“If you look at Gartner’s Magic Quadrant, of all those players you mentioned plus a few others, AirWatch is in the top right hand quadrant (Leadership) based on the ability to innovate and deliver. They have been proven in the marketplace, and their position with the ten thousand customers so far, has been differentiated against all of the people around them, and they have been doing that as a standalone. With this partnership, we can leverage our presence in enterprise, and especially their enterprise position on end-user computing. We see a really nice combination of very, very little overlap in terms of our own offerings, where we differentiate in the marketplace. And this is one of those examples where the market is moving so quickly, that the big guys have not been able to respond fast enough; and so, five-year startups, a three-year-old startup like AirWatch, in terms of revenue base, has been able to really drive a significant market presence and customer loyalty. It is estimated, I think by IDC, to be around 2 billion smartphone devices on the global basis very shortly. So with data points like that, this is why they are winning,” informs Jonathan Chadwick, EVP and CFO of VMware .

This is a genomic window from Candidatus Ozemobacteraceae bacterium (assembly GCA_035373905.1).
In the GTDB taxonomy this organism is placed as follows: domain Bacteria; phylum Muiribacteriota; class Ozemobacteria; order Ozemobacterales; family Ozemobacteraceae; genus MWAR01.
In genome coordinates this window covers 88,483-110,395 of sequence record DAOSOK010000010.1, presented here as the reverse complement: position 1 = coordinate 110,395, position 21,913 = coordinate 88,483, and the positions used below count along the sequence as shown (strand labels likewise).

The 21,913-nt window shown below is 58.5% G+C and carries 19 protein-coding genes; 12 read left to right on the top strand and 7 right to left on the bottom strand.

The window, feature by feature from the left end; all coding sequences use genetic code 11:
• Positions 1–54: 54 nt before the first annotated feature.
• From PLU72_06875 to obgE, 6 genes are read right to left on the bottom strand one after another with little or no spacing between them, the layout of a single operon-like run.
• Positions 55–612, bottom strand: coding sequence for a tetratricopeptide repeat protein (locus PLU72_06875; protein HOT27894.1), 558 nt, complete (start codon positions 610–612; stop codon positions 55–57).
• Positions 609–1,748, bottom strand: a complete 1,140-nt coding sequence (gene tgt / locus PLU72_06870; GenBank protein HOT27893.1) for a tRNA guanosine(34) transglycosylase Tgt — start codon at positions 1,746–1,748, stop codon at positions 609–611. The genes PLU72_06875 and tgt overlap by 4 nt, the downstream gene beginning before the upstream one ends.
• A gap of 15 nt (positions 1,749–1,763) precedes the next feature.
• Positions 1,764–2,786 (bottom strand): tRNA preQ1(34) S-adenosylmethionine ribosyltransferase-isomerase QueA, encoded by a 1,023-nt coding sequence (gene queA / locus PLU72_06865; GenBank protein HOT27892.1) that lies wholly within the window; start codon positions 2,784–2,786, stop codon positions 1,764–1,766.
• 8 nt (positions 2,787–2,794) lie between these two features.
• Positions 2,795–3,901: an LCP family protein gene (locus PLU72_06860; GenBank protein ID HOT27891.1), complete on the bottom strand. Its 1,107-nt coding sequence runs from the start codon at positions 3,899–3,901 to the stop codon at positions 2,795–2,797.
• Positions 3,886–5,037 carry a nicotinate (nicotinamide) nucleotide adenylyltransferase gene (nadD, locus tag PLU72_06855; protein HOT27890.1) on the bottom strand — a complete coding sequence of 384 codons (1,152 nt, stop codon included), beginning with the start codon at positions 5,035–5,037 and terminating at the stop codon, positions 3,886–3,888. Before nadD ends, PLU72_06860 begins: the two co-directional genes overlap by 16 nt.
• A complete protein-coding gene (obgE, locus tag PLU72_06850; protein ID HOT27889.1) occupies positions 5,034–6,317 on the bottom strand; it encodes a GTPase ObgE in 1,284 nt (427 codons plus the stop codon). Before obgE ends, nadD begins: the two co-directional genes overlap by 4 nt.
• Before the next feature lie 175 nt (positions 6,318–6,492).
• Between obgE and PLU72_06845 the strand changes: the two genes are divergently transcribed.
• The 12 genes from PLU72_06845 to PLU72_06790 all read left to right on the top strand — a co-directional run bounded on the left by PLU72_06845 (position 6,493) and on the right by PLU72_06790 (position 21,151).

SECURITY

I also see that VMware has not made a strong play on the Security front — and this is an important area, more so in virtualized environments. So how about Virtualized Security? Is that the next thing that VMware is setting its sights on?

Jonathan replied: 

“I do not think that part is so crucial. I think where we see security playing a really big role beyond just the AirWatch example I just quoted, is inside the data center. So what is pretty well understood today is the provisioning of very capable firewalls at the edge of the data center, the ingress and egress points, but the interesting thing, especially now, when you look at how data centers are particularly virtualized today, is a lot of the traffic — about 80 percent of data center traffic now is actually inside the data center.

“The NSX capability (from the Nicira acquisition) as a distributed architecture, includes distributed firewalls that actually firewall the data center virtually in a way that is just not protected today. So if companies want to avoid shocks like some of the bigger security breaches that we’ve heard about in the past, increasingly they are going to be looking at how do I take virtual machine type capabilities, virtualized data centers and deploy things like distributed firewalls. The NSX technology is a highly important part of that security solution. ”